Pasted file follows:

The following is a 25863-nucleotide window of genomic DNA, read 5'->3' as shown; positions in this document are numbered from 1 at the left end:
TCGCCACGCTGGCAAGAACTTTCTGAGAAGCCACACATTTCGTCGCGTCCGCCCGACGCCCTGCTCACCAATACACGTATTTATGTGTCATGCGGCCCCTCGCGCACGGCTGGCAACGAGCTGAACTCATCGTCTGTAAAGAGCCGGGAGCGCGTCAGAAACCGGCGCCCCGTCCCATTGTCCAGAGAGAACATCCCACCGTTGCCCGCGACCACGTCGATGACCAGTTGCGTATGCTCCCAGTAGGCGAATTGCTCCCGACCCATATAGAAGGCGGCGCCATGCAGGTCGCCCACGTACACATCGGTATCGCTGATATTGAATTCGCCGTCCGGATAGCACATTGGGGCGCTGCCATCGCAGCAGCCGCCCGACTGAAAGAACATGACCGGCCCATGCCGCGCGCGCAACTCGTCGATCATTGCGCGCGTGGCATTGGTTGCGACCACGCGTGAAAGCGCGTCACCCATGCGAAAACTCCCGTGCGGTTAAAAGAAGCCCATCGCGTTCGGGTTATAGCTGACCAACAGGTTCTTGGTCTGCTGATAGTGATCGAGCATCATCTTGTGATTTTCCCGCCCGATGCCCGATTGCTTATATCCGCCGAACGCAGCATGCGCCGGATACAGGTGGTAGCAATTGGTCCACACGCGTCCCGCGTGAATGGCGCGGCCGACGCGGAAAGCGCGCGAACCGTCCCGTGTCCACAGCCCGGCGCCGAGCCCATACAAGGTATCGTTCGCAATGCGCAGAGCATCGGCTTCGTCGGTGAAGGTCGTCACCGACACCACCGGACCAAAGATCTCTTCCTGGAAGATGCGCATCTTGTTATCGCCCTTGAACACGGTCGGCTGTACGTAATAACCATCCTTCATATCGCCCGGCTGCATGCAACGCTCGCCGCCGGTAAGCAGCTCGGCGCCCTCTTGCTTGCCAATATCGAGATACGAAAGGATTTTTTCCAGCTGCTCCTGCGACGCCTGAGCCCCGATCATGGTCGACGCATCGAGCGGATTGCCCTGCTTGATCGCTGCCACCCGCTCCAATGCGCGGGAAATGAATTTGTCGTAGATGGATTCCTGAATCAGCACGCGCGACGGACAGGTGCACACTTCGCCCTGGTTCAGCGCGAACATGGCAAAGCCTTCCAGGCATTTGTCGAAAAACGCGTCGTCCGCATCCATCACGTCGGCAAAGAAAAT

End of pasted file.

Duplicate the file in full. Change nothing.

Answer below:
The following is a 25863-nucleotide window of genomic DNA, read 5'->3' as shown; positions in this document are numbered from 1 at the left end:
TCGCCACGCTGGCAAGAACTTTCTGAGAAGCCACACATTTCGTCGCGTCCGCCCGACGCCCTGCTCACCAATACACGTATTTATGTGTCATGCGGCCCCTCGCGCACGGCTGGCAACGAGCTGAACTCATCGTCTGTAAAGAGCCGGGAGCGCGTCAGAAACCGGCGCCCCGTCCCATTGTCCAGAGAGAACATCCCACCGTTGCCCGCGACCACGTCGATGACCAGTTGCGTATGCTCCCAGTAGGCGAATTGCTCCCGACCCATATAGAAGGCGGCGCCATGCAGGTCGCCCACGTACACATCGGTATCGCTGATATTGAATTCGCCGTCCGGATAGCACATTGGGGCGCTGCCATCGCAGCAGCCGCCCGACTGAAAGAACATGACCGGCCCATGCCGCGCGCGCAACTCGTCGATCATTGCGCGCGTGGCATTGGTTGCGACCACGCGTGAAAGCGCGTCACCCATGCGAAAACTCCCGTGCGGTTAAAAGAAGCCCATCGCGTTCGGGTTATAGCTGACCAACAGGTTCTTGGTCTGCTGATAGTGATCGAGCATCATCTTGTGATTTTCCCGCCCGATGCCCGATTGCTTATATCCGCCGAACGCAGCATGCGCCGGATACAGGTGGTAGCAATTGGTCCACACGCGTCCCGCGTGAATGGCGCGGCCGACGCGGAAAGCGCGCGAACCGTCCCGTGTCCACAGCCCGGCGCCGAGCCCATACAAGGTATCGTTCGCAATGCGCAGAGCATCGGCTTCGTCGGTGAAGGTCGTCACCGACACCACCGGACCAAAGATCTCTTCCTGGAAGATGCGCATCTTGTTATCGCCCTTGAACACGGTCGGCTGTACGTAATAACCATCCTTCATATCGCCCGGCTGCATGCAACGCTCGCCGCCGGTAAGCAGCTCGGCGCCCTCTTGCTTGCCAATATCGAGATACGAAAGGATTTTTTCCAGCTGCTCCTGCGACGCCTGAGCCCCGATCATGGTCGACGCATCGAGCGGATTGCCCTGCTTGATCGCTGCCACCCGCTCCAATGCGCGGGAAATGAATTTGTCGTAGATGGATTCCTGAATCAGCACGCGCGACGGACAGGTGCACACTTCGCCCTGGTTCAGCGCGAACATGGCAAAGCCTTCCAGGCATTTGTCGAAAAACGCGTCGTCCGCATCCATCACGTCGGCAAAGAAAAT